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Article 2 of the EU’s AI Act: Scope

Published May 24, 2024 / Updated June 4, 2024

Article 2 of the AI Act defines the scope of the regulation. More specifically, it defines which AI systems will fall under its jurisdiction as well as identifying critical exemptions. A thorough understanding of this aspect of the AI Act is important to stakeholders, including developers, users, and policymakers, as it elaborates on the boundaries of regulatory oversight.

Scope of Application

The AI Act covers all major AI models, systems, and applications that are placed on the market, put into service, or are expected to be used within the European Union, regardless of whether the provider or user is physically based in the EU or not. This includes:

  • Providers placing on the market or putting into service AI systems or placing on the market general-purpose AI models in the EU, regardless of whether they are located in the EU or not;
  • Deployers of AI systems that have their place of establishment or are located in the EU;
  • Providers and deployers of AI systems who have their place of establishment or who are located in a third country where the output of their AI system is used within the EU:
    • Importers and distributors of AI systems;
    • Product manufacturers putting into service or placing on the market an AI system together with their product or under their own name or trademark;
    • Authorized representatives of providers not established in the EU; and
    • Affected persons located in the EU.

Exemptions

The AI Act contains major exemptions as well. This is to ensure that the limitations imposed by the regulations do not have a blanket effect, with critical use cases being exempted. These include the following:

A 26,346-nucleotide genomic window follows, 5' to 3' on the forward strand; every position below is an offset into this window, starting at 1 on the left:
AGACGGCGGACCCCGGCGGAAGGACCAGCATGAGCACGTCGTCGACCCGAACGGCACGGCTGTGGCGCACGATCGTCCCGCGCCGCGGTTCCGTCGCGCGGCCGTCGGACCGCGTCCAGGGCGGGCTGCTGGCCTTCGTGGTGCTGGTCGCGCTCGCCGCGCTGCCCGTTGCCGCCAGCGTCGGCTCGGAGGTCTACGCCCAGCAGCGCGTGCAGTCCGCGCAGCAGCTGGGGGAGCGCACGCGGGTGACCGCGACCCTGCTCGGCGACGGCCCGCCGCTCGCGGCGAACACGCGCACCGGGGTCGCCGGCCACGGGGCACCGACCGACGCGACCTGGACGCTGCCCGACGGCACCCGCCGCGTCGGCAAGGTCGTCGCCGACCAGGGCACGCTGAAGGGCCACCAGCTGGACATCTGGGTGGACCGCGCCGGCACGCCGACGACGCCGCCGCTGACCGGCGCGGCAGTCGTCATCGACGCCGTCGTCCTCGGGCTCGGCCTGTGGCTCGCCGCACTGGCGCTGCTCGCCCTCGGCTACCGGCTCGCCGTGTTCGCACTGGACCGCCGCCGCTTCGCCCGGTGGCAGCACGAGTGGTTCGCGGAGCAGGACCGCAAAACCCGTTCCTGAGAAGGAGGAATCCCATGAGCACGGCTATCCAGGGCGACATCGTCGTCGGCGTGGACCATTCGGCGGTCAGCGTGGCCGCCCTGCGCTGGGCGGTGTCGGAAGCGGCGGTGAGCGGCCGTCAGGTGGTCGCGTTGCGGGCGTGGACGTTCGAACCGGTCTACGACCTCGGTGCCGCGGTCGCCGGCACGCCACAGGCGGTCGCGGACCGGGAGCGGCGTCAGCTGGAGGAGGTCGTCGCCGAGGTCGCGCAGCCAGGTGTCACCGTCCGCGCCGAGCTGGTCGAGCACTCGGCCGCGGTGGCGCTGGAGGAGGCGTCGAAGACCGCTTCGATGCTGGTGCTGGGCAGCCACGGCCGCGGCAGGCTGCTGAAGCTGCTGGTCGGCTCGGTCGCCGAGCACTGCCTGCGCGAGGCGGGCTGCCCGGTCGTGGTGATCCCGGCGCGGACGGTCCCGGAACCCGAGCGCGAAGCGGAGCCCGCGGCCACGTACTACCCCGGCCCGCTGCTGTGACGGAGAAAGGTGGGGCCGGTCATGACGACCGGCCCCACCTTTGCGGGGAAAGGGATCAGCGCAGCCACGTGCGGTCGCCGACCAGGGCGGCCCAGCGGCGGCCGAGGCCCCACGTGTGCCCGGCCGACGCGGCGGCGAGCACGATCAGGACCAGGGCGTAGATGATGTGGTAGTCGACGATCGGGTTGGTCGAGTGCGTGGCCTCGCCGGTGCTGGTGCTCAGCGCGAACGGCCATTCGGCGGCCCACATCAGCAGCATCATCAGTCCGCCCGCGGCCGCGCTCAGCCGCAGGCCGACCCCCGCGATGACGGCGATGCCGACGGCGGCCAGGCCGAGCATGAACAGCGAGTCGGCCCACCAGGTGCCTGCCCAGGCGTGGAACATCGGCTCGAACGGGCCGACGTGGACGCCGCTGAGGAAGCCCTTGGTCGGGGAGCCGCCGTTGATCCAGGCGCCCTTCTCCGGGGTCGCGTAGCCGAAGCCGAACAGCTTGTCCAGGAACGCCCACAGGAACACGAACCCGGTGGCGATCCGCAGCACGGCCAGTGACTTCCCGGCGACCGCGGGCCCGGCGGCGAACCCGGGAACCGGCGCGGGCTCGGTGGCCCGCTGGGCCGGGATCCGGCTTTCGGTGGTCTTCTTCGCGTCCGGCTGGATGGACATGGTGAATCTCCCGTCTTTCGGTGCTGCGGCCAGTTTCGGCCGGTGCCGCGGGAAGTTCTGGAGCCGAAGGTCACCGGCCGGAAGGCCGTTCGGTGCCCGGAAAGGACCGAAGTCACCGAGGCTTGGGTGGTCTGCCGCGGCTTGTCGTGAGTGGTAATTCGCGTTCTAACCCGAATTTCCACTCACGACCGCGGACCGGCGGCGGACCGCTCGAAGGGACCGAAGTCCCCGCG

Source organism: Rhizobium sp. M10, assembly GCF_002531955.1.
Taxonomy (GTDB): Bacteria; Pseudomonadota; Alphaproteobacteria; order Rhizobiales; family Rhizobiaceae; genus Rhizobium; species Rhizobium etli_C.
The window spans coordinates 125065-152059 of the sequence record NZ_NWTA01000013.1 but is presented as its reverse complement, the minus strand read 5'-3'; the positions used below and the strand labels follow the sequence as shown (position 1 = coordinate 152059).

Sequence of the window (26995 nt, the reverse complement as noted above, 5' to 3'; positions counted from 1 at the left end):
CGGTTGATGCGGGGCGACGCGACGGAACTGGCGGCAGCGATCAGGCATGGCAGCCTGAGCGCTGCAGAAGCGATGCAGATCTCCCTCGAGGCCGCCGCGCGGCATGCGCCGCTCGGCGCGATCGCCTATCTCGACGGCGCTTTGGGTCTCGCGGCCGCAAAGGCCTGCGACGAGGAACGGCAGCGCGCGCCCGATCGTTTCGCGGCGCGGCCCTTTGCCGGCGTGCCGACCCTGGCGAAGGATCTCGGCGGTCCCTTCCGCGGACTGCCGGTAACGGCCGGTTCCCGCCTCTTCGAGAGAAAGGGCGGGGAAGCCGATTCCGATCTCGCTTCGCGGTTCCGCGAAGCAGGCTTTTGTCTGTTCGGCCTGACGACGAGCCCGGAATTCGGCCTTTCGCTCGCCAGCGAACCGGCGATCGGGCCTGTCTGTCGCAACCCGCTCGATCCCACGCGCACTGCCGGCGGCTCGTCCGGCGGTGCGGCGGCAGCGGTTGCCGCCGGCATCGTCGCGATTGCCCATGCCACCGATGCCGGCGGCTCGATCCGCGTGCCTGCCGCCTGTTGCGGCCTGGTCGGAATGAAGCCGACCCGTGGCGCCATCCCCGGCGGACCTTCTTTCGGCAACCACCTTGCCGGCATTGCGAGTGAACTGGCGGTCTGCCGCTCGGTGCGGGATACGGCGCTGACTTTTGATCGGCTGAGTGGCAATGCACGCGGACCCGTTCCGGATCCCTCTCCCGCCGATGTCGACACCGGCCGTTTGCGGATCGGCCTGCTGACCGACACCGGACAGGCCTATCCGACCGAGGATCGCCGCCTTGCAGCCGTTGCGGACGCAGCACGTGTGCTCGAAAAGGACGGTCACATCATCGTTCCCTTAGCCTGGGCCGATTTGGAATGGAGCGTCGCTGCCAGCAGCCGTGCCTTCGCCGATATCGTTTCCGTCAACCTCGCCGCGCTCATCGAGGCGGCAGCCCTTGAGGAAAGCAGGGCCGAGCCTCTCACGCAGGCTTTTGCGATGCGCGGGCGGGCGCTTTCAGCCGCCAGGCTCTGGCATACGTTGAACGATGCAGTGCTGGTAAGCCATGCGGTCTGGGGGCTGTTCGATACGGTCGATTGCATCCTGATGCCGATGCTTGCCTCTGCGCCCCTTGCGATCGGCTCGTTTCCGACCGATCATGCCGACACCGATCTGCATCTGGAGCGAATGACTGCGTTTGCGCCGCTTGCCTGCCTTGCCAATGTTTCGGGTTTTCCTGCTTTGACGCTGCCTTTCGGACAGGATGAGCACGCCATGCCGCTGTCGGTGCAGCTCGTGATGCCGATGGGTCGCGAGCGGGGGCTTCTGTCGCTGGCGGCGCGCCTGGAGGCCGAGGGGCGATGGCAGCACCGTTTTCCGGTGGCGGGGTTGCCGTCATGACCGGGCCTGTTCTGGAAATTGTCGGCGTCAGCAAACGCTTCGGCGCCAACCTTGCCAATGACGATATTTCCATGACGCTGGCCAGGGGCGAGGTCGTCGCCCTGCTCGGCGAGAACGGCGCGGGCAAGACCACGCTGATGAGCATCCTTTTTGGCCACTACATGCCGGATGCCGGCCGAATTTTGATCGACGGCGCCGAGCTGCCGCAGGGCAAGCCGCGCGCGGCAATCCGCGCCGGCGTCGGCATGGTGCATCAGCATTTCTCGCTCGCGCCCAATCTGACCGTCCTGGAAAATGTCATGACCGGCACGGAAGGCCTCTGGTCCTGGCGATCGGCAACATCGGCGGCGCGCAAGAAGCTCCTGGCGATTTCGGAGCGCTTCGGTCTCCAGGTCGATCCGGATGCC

• AI systems to be used exclusively for military, defense, or national security purposes;
  • AI systems released and available under open-source licenses unless they were made available as high-risk AI systems or fall under prohibited AI practices or are entities listed in Chapter IV of the AI Act;
  • Activities related to research, testing, and development of AI systems, provided such activities are subject to relevant EU law;
  • AI systems developed and to be used exclusively for personal non-professional activities;
  • Public authorities in third countries and international organizations whose use of AI systems is subject to international agreements for law enforcement and judicial cooperation with the EU or member state(s), given appropriate safeguards are in place for the protection of personal data.

Implications for Stakeholders

Article 2 carries significant implications for all stakeholders tied to AI systems per the AI Act. A thorough understanding of their systems and products is necessary to verify and assess whether their product/service is subject to the AI Act's provisions. The accuracy of this assessment influences the development process, AI design principles, and how such stakeholders choose to market their products/services.

Article 2 provides policymakers and regulatory bodies with clear guidelines on how to assess which entities will be subject to regulatory oversight. These guidelines are vital for the proactive identification of high-risk AI systems to protect the public interest appropriately.

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